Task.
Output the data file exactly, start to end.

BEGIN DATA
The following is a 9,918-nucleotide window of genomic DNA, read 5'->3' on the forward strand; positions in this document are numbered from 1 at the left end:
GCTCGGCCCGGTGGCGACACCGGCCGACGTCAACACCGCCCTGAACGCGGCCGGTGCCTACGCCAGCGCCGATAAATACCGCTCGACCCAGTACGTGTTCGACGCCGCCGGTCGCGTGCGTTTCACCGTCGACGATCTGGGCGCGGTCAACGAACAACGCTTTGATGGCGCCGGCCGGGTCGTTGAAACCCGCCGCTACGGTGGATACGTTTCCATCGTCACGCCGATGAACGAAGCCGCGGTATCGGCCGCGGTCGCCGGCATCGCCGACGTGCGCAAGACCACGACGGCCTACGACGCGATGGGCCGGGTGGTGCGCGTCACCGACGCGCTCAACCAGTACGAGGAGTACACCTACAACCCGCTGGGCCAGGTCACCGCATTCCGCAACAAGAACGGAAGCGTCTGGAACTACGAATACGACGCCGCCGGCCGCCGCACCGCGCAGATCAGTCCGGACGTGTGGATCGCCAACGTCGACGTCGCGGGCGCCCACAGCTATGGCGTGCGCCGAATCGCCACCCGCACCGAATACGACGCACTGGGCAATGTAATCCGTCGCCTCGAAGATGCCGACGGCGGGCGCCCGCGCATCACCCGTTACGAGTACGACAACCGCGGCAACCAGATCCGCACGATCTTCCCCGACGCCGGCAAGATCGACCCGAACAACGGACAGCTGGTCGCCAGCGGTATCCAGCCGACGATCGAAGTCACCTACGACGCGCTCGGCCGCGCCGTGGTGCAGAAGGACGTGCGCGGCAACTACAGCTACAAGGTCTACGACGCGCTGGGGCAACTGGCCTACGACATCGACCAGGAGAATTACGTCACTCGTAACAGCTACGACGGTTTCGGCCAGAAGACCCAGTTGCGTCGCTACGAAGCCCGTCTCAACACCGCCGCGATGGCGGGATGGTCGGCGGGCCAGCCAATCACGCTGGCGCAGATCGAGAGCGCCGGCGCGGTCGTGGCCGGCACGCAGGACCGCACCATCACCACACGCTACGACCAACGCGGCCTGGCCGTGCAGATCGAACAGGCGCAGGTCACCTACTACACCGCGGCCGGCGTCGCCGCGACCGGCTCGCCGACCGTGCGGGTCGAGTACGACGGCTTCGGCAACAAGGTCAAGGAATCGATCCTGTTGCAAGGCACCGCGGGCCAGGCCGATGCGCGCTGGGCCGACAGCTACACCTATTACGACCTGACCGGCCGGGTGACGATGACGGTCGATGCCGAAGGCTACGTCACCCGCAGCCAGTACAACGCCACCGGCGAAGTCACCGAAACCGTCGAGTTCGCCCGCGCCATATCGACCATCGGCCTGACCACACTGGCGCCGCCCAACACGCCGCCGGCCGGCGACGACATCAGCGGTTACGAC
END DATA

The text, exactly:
The following is a 9,918-nucleotide window of genomic DNA, read 5'->3' on the forward strand; positions in this document are numbered from 1 at the left end:
GCTCGGCCCGGTGGCGACACCGGCCGACGTCAACACCGCCCTGAACGCGGCCGGTGCCTACGCCAGCGCCGATAAATACCGCTCGACCCAGTACGTGTTCGACGCCGCCGGTCGCGTGCGTTTCACCGTCGACGATCTGGGCGCGGTCAACGAACAACGCTTTGATGGCGCCGGCCGGGTCGTTGAAACCCGCCGCTACGGTGGATACGTTTCCATCGTCACGCCGATGAACGAAGCCGCGGTATCGGCCGCGGTCGCCGGCATCGCCGACGTGCGCAAGACCACGACGGCCTACGACGCGATGGGCCGGGTGGTGCGCGTCACCGACGCGCTCAACCAGTACGAGGAGTACACCTACAACCCGCTGGGCCAGGTCACCGCATTCCGCAACAAGAACGGAAGCGTCTGGAACTACGAATACGACGCCGCCGGCCGCCGCACCGCGCAGATCAGTCCGGACGTGTGGATCGCCAACGTCGACGTCGCGGGCGCCCACAGCTATGGCGTGCGCCGAATCGCCACCCGCACCGAATACGACGCACTGGGCAATGTAATCCGTCGCCTCGAAGATGCCGACGGCGGGCGCCCGCGCATCACCCGTTACGAGTACGACAACCGCGGCAACCAGATCCGCACGATCTTCCCCGACGCCGGCAAGATCGACCCGAACAACGGACAGCTGGTCGCCAGCGGTATCCAGCCGACGATCGAAGTCACCTACGACGCGCTCGGCCGCGCCGTGGTGCAGAAGGACGTGCGCGGCAACTACAGCTACAAGGTCTACGACGCGCTGGGGCAACTGGCCTACGACATCGACCAGGAGAATTACGTCACTCGTAACAGCTACGACGGTTTCGGCCAGAAGACCCAGTTGCGTCGCTACGAAGCCCGTCTCAACACCGCCGCGATGGCGGGATGGTCGGCGGGCCAGCCAATCACGCTGGCGCAGATCGAGAGCGCCGGCGCGGTCGTGGCCGGCACGCAGGACCGCACCATCACCACACGCTACGACCAACGCGGCCTGGCCGTGCAGATCGAACAGGCGCAGGTCACCTACTACACCGCGGCCGGCGTCGCCGCGACCGGCTCGCCGACCGTGCGGGTCGAGTACGACGGCTTCGGCAACAAGGTCAAGGAATCGATCCTGTTGCAAGGCACCGCGGGCCAGGCCGATGCGCGCTGGGCCGACAGCTACACCTATTACGACCTGACCGGCCGGGTGACGATGACGGTCGATGCCGAAGGCTACGTCACCCGCAGCCAGTACAACGCCACCGGCGAAGTCACCGAAACCGTCGAGTTCGCCCGCGCCATATCGACCATCGGCCTGACCACACTGGCGCCGCCCAACACGCCGCCGGCCGGCGACGACATCAGCGGTTACGAC